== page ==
Writing Habits to Be Avoided At All Costs

lazy-college-senior-my-rough-draft

As an author, it wasn’t until I took up writing seriously back in 1995 that I finally appreciated just how many of today’s books are the end product of lazy writing practises. A classic example is the endless use of things like, ‘he said’ or ‘she said’ when your characters are speaking. This is perfectly acceptable when writing the initial draft of your book. But never ever let them endlessly appear in the final draft. Once you have been picked up on it and other examples of literary lazyness by your harshest critics (your readers), until you mend your ways and the use of tools like your Dictionary and Thesaurus becomes second nature, don’t be surprised at the loss of your potential readership. The harsh reality of the writing world is that readers either make or break you! If one person likes your work, they will soon tell their friends, particularly these days with Social Media Sites like FaceBook and Twitter. By the same token. the opposite will apply if the end product of your work is unmitigated rubbish, chock full of errors!

Up until I began writing, the concept of ‘Lazy Writing’ hadn’t even entered my mind. Back then, like millions of other readers, the only thing that mattered to me was whether or not the story grabbed my attention. Some authors, be they ‘Indie’ or ‘Establishment’ are equally guilty when it comes to literary laziness, the same can be said for some editors. In all three cases, there is no acceptable excuse.Β  Another glaring example of the sheer lazyness prevelant in today’s literature is the endless repetetion of certain words, along with foul language. While the above may be socially acceptable when talking with family and friends, if you are a writer, it certainly isn’t!

Regarding foul language and poor writing practices, E.L. James’ Fifty Shades of Grey is the classic example. While it may appeal to a certain base section of the world’s population who know no better, to anyone who holds the written word dear as I do, it is anathema.Β  Despite the fact that the book has become a best seller and is soon to become a movie, it will never be held up as a shining example of ‘best writing practice’ by any literary critic or scholar worth their salt.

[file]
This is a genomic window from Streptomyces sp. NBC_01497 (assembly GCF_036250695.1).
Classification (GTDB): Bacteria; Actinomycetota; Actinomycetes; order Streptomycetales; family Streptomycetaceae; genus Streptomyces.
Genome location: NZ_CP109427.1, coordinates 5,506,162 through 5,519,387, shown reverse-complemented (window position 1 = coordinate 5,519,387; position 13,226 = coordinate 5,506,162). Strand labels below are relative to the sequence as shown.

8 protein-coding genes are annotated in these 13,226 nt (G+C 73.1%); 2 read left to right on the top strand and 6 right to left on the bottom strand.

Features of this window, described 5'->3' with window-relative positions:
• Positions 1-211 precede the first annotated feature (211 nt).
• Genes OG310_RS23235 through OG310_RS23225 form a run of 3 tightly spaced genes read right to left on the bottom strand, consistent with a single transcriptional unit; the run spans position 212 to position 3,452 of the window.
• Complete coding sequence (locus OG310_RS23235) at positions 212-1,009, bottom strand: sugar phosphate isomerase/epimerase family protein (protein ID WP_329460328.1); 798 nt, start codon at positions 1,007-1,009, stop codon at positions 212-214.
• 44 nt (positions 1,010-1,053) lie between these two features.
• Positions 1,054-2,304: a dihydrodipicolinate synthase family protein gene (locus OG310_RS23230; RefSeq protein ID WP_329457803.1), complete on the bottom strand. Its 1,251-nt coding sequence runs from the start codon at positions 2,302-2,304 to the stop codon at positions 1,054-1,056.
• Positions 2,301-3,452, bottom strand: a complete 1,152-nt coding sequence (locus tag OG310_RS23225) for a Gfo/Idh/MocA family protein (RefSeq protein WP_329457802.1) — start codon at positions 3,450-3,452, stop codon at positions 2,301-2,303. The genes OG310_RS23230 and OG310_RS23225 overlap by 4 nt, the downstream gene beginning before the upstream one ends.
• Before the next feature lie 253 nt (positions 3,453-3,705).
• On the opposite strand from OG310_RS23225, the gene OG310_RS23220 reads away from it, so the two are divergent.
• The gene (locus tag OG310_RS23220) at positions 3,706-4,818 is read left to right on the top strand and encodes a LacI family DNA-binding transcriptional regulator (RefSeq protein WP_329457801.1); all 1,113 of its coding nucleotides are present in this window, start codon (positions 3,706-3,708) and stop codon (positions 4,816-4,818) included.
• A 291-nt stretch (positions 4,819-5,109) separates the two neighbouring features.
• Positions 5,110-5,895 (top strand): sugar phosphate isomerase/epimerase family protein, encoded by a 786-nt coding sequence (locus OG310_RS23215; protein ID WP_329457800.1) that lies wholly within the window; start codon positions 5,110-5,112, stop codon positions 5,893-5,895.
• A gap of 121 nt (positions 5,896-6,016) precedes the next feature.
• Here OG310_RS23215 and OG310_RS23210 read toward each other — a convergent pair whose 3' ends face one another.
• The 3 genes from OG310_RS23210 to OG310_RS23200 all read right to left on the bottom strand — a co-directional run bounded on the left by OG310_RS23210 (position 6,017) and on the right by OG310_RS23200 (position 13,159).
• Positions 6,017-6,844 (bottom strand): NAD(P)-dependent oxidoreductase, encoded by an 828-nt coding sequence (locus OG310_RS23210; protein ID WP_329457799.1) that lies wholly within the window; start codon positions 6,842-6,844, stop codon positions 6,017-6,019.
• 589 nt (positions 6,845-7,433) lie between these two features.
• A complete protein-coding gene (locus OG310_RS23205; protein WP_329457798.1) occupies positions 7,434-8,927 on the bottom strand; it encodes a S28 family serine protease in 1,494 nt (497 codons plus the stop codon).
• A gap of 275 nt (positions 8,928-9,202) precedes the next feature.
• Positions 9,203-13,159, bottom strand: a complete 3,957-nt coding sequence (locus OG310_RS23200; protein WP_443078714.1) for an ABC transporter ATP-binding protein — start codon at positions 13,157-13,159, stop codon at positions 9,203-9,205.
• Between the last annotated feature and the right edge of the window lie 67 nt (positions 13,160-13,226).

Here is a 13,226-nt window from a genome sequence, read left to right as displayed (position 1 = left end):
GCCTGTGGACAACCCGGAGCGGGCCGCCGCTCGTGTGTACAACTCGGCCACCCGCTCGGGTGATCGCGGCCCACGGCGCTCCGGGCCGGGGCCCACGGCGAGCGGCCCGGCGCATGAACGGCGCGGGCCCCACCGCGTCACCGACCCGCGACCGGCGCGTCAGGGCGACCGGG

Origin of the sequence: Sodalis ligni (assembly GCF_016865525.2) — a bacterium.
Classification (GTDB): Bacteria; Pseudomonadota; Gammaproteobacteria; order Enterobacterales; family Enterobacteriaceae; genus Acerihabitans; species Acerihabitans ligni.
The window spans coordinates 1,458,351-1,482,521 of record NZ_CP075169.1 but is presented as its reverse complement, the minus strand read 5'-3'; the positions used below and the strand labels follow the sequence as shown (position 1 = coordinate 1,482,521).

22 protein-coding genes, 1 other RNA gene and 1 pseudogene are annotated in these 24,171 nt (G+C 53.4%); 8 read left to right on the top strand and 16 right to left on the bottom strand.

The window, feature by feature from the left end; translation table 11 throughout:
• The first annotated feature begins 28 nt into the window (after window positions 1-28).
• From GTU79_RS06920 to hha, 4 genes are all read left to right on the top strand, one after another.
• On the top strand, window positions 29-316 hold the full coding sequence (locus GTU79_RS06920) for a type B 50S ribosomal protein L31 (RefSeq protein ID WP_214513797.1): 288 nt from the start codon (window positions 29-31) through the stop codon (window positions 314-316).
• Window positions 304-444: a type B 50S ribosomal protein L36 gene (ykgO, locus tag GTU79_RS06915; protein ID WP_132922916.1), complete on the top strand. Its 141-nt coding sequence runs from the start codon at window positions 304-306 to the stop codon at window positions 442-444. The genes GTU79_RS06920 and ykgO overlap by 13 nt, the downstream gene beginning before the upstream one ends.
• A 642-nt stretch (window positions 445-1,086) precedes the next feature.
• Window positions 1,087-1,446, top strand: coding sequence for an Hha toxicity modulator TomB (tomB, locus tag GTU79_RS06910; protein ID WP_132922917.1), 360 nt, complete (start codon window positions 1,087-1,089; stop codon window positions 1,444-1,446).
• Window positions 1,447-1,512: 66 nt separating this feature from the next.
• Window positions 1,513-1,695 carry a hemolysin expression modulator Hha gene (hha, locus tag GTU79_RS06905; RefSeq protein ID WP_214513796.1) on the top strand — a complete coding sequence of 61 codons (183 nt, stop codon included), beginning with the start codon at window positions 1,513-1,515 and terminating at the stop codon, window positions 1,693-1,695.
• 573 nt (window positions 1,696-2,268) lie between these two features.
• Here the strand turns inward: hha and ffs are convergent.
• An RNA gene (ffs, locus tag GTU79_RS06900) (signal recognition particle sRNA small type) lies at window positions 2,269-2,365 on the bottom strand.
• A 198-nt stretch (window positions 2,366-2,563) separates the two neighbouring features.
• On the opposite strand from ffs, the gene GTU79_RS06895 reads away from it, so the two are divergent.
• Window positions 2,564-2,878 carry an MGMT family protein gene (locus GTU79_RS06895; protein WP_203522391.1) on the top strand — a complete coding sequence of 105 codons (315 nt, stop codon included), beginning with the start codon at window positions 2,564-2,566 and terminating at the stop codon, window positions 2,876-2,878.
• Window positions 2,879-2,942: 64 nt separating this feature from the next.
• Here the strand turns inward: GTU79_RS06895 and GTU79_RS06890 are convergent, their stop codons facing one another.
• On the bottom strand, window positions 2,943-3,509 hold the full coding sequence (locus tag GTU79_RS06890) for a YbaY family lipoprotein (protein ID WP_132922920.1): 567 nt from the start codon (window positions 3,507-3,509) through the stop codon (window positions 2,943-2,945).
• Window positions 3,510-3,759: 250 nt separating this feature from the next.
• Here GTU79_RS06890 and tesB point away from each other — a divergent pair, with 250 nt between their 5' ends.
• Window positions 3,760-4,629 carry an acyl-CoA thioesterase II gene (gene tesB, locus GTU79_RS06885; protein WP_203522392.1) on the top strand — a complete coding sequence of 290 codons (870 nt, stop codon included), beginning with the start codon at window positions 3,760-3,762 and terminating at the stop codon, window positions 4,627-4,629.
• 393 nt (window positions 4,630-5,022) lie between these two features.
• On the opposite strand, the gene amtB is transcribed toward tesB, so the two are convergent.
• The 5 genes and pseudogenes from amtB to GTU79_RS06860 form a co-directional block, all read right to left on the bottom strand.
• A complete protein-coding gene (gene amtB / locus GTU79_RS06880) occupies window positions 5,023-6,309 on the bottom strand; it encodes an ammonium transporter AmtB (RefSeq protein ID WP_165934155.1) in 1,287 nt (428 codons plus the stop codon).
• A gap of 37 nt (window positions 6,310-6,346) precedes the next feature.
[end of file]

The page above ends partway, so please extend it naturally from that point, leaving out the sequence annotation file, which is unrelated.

Lastly, as a writer, you must be your own harshest critic as well as being an extremely tough editor. If you are wondering why your books simply don’t appeal, take a long hard look at your final draft. I’m betting that it is full of glaring literary error’s.

PS – If you are wondering how many times I edited/rewrote this post, it was well over three dozen before I finally hit the Publish button…

23 thoughts on “Writing Habits to Be Avoided At All Costs

  1. No foul language? Are you sure about that? What if your character uses foul language? If you’re not speaking to the truth of your character, that is a very big problem. Your own linguistic proclivities should not interfere with what the people in your stories are trying to say.

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  2. Just to clear up the issue regarding the spelling of the word being spoken about, here in the UK practises is correct according the English version of the Oxford English Dictionary. Practices is the US spelling. If ‘Postcard Poems and Prose’ had bothered to check, he would have known that…

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  3. Three dozen and still a lower case letter on the first word of a sentence. It happens to the best of us.
    I go through my finished works occasionally and even if only one period is found to be missing I upload it again. I’m hoping eventually every one is perfect. Being the only set of eyes willing to look over my “finished” product I have no other choice.
    I have read good stories with glaring errors, and awful stories presented perfectly. I no longer mark down my star ratings for reviews if there are errors because reading Kindle and publishing Kindle have shown me that an error free manuscript can have many created in the Kindle upload conversion. It takes time and investigation to find how they can be minimized.
    With the books it’s constant monitoring and listening to those harshest critics for improvements that can be made. No book is ever written in stone, I have found. Professional writers always seek perfection.

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  4. Ah. What you said would have been true if it was the first word of a new sentence Judith. What was incorrect there, was that I inserted a full stop/period instead of a comma, which I have now done. πŸ™‚

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